Mr. Nicholls : A number of representations have been received concerning the CBI's vocational education and training task force and the publication of its report "Towards a Skills Revolution--a Youth Charter".
Column 232The report makes a number of timely and important recommendations. New arrangements have been announced for youth training to take effect later this year (Official Report, 5 December 1989 column 196.) Youth training incorporates a number of the recommendations, including demanding targets for the achievement of qualifications by young people and a key role for training and enterprise councils. The Government are giving close attention to other recommendations in the report.
72. Mr. Jacques Arnold : To ask the Secretary of State for Employment what measures he intends to implement to ensure that all young people in employment under the age of 18 years should receive some form of training ; and if he will make a statement.
Mr. Nicholls : It is primarily for employers to ensure that young people receive quality training in order to meet the challenges of technological change and the need to achieve greater international competitiveness at a time when the number of school leavers is falling sharply. The Government will continue to help employers to respond effectively to these challenges through the training and enterprise councils (TECs), the introduction of the new youth training arrangements and the compacts initiative. Our aim is to move to a position where every young person under 18 years of age in this country is in full-time education, or a job with training, or training leading to a job.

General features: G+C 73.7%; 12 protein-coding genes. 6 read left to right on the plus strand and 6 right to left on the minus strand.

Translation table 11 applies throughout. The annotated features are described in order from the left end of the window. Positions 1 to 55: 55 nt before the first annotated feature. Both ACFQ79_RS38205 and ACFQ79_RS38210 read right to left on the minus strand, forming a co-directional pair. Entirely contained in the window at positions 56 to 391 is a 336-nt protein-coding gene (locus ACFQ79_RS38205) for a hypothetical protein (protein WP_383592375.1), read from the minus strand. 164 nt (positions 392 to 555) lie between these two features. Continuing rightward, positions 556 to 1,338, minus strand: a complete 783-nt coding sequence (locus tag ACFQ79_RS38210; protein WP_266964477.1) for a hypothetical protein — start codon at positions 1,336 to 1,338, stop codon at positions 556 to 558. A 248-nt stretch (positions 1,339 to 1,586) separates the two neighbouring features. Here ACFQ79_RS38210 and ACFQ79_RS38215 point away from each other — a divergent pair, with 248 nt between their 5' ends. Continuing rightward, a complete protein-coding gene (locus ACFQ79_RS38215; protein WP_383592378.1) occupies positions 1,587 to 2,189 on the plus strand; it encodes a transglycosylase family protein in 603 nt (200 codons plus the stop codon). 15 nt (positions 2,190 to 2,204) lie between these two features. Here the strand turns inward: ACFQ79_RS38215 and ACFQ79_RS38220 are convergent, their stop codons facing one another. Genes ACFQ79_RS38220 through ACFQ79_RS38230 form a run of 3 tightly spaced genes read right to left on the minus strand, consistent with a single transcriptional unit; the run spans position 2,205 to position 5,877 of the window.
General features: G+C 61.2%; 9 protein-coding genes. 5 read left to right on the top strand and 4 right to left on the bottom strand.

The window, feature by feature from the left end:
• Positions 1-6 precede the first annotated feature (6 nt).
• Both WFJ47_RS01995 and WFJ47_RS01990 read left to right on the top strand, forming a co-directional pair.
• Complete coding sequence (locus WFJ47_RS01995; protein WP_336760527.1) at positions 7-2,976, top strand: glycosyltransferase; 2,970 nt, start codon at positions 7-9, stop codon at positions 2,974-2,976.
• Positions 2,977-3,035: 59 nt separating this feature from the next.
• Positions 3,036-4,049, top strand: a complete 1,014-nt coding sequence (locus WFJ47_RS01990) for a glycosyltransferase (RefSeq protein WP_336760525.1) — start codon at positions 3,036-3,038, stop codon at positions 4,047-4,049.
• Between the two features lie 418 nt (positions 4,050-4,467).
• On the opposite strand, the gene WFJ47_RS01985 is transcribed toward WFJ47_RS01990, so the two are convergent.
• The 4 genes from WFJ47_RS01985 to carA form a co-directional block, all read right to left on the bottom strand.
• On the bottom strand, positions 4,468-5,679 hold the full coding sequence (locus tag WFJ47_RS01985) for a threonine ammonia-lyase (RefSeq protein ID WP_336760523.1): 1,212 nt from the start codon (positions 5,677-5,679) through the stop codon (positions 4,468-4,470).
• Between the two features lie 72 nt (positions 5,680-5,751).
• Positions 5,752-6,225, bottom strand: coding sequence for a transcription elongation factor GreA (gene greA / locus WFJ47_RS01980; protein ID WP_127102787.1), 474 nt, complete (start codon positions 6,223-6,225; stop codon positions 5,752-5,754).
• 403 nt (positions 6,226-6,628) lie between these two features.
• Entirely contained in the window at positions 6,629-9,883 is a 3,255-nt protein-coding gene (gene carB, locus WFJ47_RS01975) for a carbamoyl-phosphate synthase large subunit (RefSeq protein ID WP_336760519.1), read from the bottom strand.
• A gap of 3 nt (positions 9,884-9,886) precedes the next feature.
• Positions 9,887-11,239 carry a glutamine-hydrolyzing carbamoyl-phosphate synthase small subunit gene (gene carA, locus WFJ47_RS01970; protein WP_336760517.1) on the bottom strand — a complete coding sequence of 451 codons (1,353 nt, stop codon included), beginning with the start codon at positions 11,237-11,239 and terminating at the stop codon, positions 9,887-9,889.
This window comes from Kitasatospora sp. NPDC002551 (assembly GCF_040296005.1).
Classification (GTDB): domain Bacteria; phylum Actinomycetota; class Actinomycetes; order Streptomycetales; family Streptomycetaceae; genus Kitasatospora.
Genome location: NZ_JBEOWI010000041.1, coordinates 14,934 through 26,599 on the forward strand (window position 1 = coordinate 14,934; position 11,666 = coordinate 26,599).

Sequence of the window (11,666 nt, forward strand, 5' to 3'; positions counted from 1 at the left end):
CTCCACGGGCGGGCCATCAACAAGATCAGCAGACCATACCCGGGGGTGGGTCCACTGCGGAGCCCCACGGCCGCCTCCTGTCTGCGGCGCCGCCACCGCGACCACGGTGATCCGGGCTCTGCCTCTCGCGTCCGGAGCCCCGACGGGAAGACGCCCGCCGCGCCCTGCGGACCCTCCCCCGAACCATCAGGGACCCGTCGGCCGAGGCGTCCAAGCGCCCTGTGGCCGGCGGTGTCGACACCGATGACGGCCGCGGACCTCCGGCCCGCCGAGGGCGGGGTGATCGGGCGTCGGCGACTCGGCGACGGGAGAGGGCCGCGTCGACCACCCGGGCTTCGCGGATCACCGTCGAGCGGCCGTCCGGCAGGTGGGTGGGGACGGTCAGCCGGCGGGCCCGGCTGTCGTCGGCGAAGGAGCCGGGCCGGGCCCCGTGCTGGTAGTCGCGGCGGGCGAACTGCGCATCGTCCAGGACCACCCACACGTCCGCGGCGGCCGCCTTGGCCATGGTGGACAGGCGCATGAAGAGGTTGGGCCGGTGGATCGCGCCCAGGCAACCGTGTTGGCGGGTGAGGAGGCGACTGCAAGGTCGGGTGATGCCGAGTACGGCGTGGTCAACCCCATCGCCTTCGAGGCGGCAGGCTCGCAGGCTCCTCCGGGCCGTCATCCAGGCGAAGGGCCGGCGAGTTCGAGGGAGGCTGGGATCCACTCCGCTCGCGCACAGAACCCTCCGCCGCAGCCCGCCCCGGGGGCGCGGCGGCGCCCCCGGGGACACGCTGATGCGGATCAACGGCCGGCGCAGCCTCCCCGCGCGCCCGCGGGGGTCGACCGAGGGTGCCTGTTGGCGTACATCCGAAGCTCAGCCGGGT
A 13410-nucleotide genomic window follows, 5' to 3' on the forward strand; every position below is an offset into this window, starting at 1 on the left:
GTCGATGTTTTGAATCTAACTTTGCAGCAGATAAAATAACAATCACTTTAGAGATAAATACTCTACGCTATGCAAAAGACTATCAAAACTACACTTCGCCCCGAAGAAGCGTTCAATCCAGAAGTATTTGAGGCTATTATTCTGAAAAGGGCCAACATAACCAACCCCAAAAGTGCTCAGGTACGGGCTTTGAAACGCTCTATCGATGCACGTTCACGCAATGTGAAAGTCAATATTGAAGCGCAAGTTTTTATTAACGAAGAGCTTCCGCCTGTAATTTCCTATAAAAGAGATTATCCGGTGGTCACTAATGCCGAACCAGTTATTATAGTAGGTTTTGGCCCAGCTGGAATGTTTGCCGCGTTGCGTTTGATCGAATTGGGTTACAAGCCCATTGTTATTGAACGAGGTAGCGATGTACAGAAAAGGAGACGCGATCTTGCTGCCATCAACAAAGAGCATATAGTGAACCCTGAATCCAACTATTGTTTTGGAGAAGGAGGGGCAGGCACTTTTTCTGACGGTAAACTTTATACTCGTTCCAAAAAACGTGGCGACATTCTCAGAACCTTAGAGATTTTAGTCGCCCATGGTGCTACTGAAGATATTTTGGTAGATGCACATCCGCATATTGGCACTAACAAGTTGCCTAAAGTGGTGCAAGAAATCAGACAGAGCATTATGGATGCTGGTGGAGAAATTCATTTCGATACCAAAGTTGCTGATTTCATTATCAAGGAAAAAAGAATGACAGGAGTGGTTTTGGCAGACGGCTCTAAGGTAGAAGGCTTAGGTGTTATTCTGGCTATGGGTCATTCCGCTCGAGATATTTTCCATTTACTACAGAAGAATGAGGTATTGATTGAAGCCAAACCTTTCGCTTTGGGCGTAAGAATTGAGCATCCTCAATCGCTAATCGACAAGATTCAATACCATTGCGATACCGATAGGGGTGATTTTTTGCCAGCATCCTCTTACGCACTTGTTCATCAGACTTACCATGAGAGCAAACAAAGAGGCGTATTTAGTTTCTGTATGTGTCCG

Mr. Eggar : The working of the employment service's disablement advisory service is being considered as part of the internal review of services for people with disabilities which my Department is currently undertaking. A consultative document covering the conclusions of the review will be published soon.